with contributions from Jonathan Meades, Owen Hatherley, Deyan Sudjic and Gavin Stamp.
Large format paperback.
Dimensions: 229mm x 152mm
"Ian Nairn taught a generation to look, and another one to write"
Ian Nairn lit up the pages of the architectural press, broadsheets and TV screens with his incandescent reports on the uglification of Britain, not just by standard eyesores but by the prissy and the pretentious and the blunderings of planners and architects creating new buildings and roads which show no respect for the places they invade. There is spreading across the country, he warned, a blight of anonymous, soulless development, which he called Subtopia.
The least likely of TV personalities, Nairn worked without a script. He was awkward and melancholy, but made admired programmes including Nairn's Travels. He was not just a prophet of doom. He championed what others mock: Swindon and Wigan, even a used car dump. Nairn’s London is still acclaimed as one of the best books written about the city. Nairn often piloted a plane over his subject matter!
He died at 52 in near obscurity. Yet in his brief incendiary heyday he taught a whole generation to look at their world in a new, more perceptive and above all, more responsive way. That is the heart of his legacy.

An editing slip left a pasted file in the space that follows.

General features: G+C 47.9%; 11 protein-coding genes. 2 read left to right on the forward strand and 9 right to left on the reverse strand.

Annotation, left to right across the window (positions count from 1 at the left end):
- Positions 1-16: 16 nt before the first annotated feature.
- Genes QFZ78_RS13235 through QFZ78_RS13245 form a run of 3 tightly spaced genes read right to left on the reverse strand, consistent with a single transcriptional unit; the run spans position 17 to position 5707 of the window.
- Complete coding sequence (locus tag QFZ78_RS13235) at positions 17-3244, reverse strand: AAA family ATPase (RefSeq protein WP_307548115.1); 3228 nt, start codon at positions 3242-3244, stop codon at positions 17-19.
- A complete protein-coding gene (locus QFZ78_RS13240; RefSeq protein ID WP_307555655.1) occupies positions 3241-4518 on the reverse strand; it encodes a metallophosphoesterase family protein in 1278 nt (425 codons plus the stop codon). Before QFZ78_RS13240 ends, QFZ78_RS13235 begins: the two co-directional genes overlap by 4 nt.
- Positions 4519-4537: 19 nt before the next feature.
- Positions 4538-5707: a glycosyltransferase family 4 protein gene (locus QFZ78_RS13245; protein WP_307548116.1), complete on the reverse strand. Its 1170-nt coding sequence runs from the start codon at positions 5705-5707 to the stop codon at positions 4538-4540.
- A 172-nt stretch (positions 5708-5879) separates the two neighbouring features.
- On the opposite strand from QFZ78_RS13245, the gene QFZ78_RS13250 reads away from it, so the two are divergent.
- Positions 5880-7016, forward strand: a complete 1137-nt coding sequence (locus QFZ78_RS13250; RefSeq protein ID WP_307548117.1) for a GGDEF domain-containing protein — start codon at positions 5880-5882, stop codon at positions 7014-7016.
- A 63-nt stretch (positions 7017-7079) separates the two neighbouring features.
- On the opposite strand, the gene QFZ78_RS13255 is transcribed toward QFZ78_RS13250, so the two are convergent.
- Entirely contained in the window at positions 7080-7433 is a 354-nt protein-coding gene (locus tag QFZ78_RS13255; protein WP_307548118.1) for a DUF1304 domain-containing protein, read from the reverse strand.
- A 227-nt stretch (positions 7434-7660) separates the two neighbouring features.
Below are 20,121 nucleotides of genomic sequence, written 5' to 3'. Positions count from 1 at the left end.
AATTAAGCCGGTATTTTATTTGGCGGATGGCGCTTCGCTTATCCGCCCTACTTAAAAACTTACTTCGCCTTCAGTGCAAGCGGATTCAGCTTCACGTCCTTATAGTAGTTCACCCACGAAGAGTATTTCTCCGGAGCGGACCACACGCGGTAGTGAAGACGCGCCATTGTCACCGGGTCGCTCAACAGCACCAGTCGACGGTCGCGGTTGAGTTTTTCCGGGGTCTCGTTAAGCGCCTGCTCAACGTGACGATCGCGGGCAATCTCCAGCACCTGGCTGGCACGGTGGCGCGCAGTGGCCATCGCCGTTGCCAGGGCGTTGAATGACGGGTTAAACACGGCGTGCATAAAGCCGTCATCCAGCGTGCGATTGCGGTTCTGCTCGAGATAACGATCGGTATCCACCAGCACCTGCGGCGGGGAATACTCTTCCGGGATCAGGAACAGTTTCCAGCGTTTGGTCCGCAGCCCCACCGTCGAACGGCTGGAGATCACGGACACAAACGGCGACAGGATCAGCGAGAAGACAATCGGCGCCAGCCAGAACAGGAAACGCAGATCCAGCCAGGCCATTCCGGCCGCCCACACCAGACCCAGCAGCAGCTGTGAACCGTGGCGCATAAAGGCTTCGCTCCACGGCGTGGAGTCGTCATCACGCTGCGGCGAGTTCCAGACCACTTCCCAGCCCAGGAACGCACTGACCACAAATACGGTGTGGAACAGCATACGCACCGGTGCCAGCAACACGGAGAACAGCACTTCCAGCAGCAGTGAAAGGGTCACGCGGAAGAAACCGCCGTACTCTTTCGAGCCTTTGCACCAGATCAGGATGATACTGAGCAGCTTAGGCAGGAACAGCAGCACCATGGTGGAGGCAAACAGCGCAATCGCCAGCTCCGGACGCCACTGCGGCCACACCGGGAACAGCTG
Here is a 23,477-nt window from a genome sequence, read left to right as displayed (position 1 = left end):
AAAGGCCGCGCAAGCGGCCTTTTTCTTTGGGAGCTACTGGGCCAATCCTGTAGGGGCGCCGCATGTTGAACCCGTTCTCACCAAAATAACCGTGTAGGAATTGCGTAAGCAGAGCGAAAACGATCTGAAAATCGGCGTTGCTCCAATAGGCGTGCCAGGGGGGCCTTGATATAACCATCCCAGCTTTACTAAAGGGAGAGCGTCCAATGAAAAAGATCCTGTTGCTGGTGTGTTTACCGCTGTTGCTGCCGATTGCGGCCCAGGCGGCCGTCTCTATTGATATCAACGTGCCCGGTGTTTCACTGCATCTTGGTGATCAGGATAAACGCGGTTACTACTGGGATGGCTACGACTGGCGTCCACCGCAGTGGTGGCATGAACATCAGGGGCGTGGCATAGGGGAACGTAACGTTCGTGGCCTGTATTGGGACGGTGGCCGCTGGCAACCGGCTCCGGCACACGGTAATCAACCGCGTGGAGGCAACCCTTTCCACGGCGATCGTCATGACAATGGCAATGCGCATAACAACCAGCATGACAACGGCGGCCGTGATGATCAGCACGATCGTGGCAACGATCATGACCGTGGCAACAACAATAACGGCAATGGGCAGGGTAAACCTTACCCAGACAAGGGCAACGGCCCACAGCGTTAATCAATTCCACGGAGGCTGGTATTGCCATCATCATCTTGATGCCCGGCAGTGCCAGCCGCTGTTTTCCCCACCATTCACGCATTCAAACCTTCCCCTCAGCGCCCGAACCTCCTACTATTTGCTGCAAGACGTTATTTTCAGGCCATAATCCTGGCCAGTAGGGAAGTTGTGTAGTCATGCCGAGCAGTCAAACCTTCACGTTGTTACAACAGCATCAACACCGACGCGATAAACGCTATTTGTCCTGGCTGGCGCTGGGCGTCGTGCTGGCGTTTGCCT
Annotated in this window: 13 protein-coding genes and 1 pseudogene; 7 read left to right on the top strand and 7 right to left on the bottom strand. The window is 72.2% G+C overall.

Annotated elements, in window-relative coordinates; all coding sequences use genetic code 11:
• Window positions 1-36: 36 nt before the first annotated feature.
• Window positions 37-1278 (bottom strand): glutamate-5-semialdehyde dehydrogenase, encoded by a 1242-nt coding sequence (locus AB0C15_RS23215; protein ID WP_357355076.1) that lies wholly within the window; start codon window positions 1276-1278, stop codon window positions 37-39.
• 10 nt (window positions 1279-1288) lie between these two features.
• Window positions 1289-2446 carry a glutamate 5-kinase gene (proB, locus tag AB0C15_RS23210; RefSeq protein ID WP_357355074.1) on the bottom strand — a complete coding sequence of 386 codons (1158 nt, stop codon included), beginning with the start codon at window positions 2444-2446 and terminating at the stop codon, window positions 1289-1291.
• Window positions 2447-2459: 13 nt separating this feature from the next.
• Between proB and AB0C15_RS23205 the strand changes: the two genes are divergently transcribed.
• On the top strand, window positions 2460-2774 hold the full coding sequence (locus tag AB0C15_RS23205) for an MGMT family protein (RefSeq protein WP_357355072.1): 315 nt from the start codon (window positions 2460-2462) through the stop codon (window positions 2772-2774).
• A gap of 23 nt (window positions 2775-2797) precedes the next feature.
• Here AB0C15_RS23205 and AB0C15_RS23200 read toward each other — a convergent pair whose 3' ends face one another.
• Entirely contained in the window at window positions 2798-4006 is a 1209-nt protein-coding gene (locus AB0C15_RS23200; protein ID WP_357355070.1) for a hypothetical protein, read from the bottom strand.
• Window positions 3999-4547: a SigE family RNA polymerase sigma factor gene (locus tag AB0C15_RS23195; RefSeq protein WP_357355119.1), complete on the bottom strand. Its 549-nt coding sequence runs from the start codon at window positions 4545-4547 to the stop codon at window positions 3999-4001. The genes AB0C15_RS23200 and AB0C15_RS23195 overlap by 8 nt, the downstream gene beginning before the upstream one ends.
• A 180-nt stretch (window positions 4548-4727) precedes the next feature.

Gillian Darley and David McKie have charted the remarkable life of this exceptional man, with contributions from four writers who knew, worked with or were inspired by him
About the Author
Gillian Darley has written a several biographies and the pioneering Villages of Vision. Her latest book, Vesuvius, was a Radio 4 Book of the Week. David McKie is a former deputy editor of the Guardian. His most recent books include McKie's Gazetteer and Great British Bus Journeys. Jonathan Meades' latest television series is The Joys of Essex. Owen Hatherley is the author of A Guide to the New Ruins of Great Britain. Deyan Sudjic is the director of the Design Museum Gavin Stamp is a widely-published architectural critic.